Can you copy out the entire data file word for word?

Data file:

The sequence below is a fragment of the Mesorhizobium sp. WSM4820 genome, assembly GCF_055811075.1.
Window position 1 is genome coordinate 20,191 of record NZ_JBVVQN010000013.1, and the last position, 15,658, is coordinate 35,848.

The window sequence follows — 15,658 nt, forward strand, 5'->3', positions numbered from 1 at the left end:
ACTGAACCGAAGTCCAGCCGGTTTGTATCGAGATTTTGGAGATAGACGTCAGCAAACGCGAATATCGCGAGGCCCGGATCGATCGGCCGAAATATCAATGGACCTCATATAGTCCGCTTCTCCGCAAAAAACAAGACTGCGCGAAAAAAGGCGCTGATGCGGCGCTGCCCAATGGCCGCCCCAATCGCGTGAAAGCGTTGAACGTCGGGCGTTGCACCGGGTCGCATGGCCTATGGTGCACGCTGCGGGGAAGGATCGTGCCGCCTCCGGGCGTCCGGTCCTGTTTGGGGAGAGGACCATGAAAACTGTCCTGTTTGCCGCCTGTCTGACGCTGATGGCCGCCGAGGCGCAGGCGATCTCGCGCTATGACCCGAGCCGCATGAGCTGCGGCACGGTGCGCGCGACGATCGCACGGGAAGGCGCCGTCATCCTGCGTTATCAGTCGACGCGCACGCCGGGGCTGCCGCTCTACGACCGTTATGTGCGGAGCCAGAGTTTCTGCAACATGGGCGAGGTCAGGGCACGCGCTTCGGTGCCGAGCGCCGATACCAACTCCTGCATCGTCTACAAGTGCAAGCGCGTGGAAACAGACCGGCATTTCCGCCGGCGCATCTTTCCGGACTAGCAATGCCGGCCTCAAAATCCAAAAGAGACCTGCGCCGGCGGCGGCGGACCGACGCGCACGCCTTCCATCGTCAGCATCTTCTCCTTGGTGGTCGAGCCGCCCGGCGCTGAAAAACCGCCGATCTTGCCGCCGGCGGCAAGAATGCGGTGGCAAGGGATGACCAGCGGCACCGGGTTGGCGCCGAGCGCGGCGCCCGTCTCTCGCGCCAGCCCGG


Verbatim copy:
The sequence below is a fragment of the Mesorhizobium sp. WSM4820 genome, assembly GCF_055811075.1.
Window position 1 is genome coordinate 20,191 of record NZ_JBVVQN010000013.1, and the last position, 15,658, is coordinate 35,848.

The window sequence follows — 15,658 nt, forward strand, 5'->3', positions numbered from 1 at the left end:
ACTGAACCGAAGTCCAGCCGGTTTGTATCGAGATTTTGGAGATAGACGTCAGCAAACGCGAATATCGCGAGGCCCGGATCGATCGGCCGAAATATCAATGGACCTCATATAGTCCGCTTCTCCGCAAAAAACAAGACTGCGCGAAAAAAGGCGCTGATGCGGCGCTGCCCAATGGCCGCCCCAATCGCGTGAAAGCGTTGAACGTCGGGCGTTGCACCGGGTCGCATGGCCTATGGTGCACGCTGCGGGGAAGGATCGTGCCGCCTCCGGGCGTCCGGTCCTGTTTGGGGAGAGGACCATGAAAACTGTCCTGTTTGCCGCCTGTCTGACGCTGATGGCCGCCGAGGCGCAGGCGATCTCGCGCTATGACCCGAGCCGCATGAGCTGCGGCACGGTGCGCGCGACGATCGCACGGGAAGGCGCCGTCATCCTGCGTTATCAGTCGACGCGCACGCCGGGGCTGCCGCTCTACGACCGTTATGTGCGGAGCCAGAGTTTCTGCAACATGGGCGAGGTCAGGGCACGCGCTTCGGTGCCGAGCGCCGATACCAACTCCTGCATCGTCTACAAGTGCAAGCGCGTGGAAACAGACCGGCATTTCCGCCGGCGCATCTTTCCGGACTAGCAATGCCGGCCTCAAAATCCAAAAGAGACCTGCGCCGGCGGCGGCGGACCGACGCGCACGCCTTCCATCGTCAGCATCTTCTCCTTGGTGGTCGAGCCGCCCGGCGCTGAAAAACCGCCGATCTTGCCGCCGGCGGCAAGAATGCGGTGGCAAGGGATGACCAGCGGCACCGGGTTGGCGCCGAGCGCGGCGCCCGTCTCTCGCGCCAGCCCGG